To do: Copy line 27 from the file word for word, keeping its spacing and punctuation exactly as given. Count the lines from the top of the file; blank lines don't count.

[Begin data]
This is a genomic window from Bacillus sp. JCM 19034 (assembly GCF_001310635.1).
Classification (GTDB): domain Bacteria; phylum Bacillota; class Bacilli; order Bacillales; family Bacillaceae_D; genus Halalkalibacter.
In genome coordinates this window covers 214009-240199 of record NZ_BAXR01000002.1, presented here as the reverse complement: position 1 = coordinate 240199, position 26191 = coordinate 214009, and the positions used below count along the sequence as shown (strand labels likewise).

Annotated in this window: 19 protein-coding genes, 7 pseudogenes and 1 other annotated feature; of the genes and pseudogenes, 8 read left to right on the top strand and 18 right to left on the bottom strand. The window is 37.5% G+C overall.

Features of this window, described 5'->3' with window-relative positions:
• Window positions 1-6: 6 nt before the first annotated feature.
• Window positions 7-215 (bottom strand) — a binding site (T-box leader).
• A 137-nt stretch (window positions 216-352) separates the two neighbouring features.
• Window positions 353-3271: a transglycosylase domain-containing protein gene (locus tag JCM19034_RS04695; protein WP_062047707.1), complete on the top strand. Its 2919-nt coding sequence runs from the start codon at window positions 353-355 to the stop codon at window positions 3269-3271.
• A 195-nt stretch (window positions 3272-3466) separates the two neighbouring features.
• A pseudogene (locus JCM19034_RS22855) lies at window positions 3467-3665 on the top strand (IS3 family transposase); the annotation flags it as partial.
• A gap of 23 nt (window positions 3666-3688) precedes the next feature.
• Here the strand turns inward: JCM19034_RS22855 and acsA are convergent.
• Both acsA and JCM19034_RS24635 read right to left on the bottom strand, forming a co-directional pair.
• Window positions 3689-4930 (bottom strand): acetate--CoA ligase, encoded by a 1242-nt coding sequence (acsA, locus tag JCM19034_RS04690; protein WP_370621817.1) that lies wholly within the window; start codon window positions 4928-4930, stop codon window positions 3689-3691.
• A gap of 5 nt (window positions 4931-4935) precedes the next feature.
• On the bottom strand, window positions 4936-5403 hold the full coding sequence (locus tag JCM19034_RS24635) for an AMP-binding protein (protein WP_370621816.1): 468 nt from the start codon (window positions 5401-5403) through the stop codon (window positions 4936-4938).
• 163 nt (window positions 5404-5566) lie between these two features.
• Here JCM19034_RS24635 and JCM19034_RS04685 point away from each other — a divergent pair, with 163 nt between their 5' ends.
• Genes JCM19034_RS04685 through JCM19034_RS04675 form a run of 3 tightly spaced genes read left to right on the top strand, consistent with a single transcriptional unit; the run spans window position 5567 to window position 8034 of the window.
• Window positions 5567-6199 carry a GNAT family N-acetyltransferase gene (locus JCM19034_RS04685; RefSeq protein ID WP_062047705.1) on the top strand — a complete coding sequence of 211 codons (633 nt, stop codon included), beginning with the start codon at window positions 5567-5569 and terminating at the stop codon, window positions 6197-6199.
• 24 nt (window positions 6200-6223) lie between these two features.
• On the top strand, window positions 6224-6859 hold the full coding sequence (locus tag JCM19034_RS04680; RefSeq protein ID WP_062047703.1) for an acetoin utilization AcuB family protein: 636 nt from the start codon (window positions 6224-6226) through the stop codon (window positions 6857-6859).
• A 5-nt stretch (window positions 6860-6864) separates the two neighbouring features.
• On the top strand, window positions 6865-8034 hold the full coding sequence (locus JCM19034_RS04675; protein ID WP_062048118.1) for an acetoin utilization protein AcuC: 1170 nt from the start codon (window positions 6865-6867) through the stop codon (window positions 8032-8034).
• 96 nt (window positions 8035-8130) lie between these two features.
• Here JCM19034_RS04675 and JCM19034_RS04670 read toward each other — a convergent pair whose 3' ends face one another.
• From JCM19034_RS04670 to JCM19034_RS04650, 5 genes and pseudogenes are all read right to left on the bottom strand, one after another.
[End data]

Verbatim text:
• Here JCM19034_RS04675 and JCM19034_RS04670 read toward each other — a convergent pair whose 3' ends face one another.